Thursday, July 29, 2010

Youth Baseball: Cooperstown Dreams Park More Tips for Coaches (Part Two)

During a recent conversation with an area coach this past week, I was reminded of a special rule that applies to Cooperstown Dreams Park competition. Coaches need to understand this special rule and communicate it to their kids. This rule cost us a run in a game. This rule cost the team, of the coach I recently talked to, a game in the elimination tournament and a chance to advance.

From the Cooperstown Dreams Park Official Rules
Headfirst sliding is permitted only into first, second, or third base. Headfirst sliding IS NOT allowed into home plate.

In the second game of pool play for our team, our leadoff batter worked a walk. He went to third on a single. He then tried to score on a pass ball. He read the play well and got a good jump. The catcher got the ball quickly and tossed it underhand to the pitcher who was covering home plate.
Our runner easily slid under the tag, but was called out for sliding head first. Our coach knew it right away and was upset that he did not make that rule clear to the kids. We won the game 13-1 so this play was forgotten.

The play described to me by that coach I recently talked to will never be forgotten for those involved.

If I understand the story correctly from the coach. The game was tied 7 to 7 in the bottom of the last inning. The bat pinged and the ball went into the gap. The runner on second base got a good jump and read the play perfectly. He rounded third and was going to score with no play at the plate. The runner decided to slide head first into home in celebration. The team rushed the field to celebrate, but the umpire called the runner out for sliding headfirst. The kid was devastated. The inning ended 7-7 and the team that had thought they won ended up losing in extra innings.

The Main Point

Coaches, it's not enough that you read and know the rules. your players need to know them too.


    1. There are those who will support umpires no matter what, and those who will condemn them no matter what.

      Admittedly, I fall into the latter category.

      I understand rules. I understand the need for rules. I understand that rules can be enforced without regard to context. I also understand that umpires cannot see everything on the field and that some rules will go unenforced as a result.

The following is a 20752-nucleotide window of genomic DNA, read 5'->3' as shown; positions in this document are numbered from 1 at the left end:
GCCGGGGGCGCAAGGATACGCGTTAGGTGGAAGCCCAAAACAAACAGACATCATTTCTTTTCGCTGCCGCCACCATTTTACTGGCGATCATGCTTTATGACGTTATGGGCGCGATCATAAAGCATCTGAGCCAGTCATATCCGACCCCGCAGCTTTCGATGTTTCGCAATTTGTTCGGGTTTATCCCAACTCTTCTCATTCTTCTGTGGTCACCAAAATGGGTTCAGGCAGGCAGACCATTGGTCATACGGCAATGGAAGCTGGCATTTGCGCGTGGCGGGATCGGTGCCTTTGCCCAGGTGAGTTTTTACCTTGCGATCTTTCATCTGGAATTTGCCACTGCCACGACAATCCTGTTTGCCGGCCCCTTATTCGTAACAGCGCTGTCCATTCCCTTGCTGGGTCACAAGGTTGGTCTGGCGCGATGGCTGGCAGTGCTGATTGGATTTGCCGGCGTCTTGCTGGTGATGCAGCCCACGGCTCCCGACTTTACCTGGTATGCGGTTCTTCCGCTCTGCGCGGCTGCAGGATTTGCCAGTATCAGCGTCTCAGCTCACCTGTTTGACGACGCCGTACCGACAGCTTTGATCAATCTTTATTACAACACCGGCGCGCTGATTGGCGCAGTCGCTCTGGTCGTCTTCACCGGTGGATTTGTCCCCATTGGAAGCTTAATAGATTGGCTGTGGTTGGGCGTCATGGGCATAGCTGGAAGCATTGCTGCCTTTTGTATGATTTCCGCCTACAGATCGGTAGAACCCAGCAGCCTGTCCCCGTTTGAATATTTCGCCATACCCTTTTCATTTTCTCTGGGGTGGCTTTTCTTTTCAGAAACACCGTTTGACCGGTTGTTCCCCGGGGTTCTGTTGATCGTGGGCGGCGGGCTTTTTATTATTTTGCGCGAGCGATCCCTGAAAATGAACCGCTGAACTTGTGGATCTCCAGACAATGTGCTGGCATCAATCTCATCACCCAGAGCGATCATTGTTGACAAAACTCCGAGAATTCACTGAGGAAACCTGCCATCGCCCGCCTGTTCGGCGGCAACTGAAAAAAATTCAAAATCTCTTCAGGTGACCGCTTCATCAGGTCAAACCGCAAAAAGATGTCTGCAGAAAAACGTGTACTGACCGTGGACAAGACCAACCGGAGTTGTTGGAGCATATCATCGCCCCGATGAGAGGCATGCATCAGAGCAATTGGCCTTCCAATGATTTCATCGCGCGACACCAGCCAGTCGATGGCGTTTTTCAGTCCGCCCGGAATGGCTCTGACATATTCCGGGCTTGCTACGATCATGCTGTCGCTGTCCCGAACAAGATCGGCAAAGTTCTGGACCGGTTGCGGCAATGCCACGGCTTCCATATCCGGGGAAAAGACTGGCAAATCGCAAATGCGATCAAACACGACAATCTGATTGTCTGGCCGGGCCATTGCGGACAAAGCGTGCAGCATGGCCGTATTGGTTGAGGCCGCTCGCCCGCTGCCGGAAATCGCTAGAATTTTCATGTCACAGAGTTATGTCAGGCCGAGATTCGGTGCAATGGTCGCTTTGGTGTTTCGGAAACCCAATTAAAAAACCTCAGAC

Assuming this situation occurred as described, shame on the umpire for enforcing this rule in this context. The purpose of the rule is safety obviously. If there were no immediate safety issue (read: no play at the plate, and obviously so), then the proper call is to let the result of the play stand, perhaps with a warning to the player and his coach.

      Umpires changing the earned result of the play based on a strict interpretation of the rules without regard for context ruins the game of baseball, and it cements the hard feelings that many fans, players and coaches hold towards umpires.

      The best umpires, if there is such a thing, are those who are not noticed. And those umpires know they are the best.

      1. Great comment - I could not agree more. It reminded me of the George Brett pine tar call. Thanks for adding to the conversation.

      2. not even comparable to George Brett. No one in his situation got physically hit. No little league player should slid head first. Safety issue. Player can easily break his fingers/hand. I am glad he team lost. Coach should know the rules. It teaches he player and the coach a lesson. Rickey Henderson was one in a million. Little league players should not slide head first. Period.

      3. what I meant was no one in Brett's situation could get physically hurt. Also, the team should have lost. The player and the coaches need to know all the rules. Good lesson to learn. No need for broken fingers, hands, wrists. That's what can happen on head first slides. Also, Don't compare a little league player to George Brett.

    2. Hi Stats Dad, just got back from CDP. You are spot-on with your A+ ratings, I am calling it the Disneyland of youth baseball. My family had the time of our lives there, including my son's grandparents, aunt, uncle and cousin. My son hit 3 homeruns including a grand slam, and led his team in HRs and RBIs. The coach's son pitched a no-hitter too. I remarked to our coach that for every future vacation my family takes, I want to go where I can watch my son hit homeruns.

      It really appeared as if CDP copied the Disney business model, even down to having staff walking the grounds picking up trash continuously during the day. Such efficient organization.

      Your advice to delay arrival until late Friday evening was perfect. We had a nice relaxing dinner at DiMaggios and check-in took the minimum amount of time. The parents staying at the "quaint" and "charming" Lake House had a great time too, once we got accustomed to the 20-min. drive back to CDP.

      Thanks again for acting as a clearinghouse for information about CDP and the Cooperstown area, your advice was extremely helpful and should be required reading for all families going to Cooperstown Dreams Park.


      James Greenberg
      Tustin, CA

    3. Glad it helped and congrats to your son on hitting 3 memorable HRs.

    4. Umpires changing the earned result of the play based on a strict interpretation of the rules without regard for context ruins the game of baseball, and it cements the hard feelings that many fans, players and coaches hold towards umpires.
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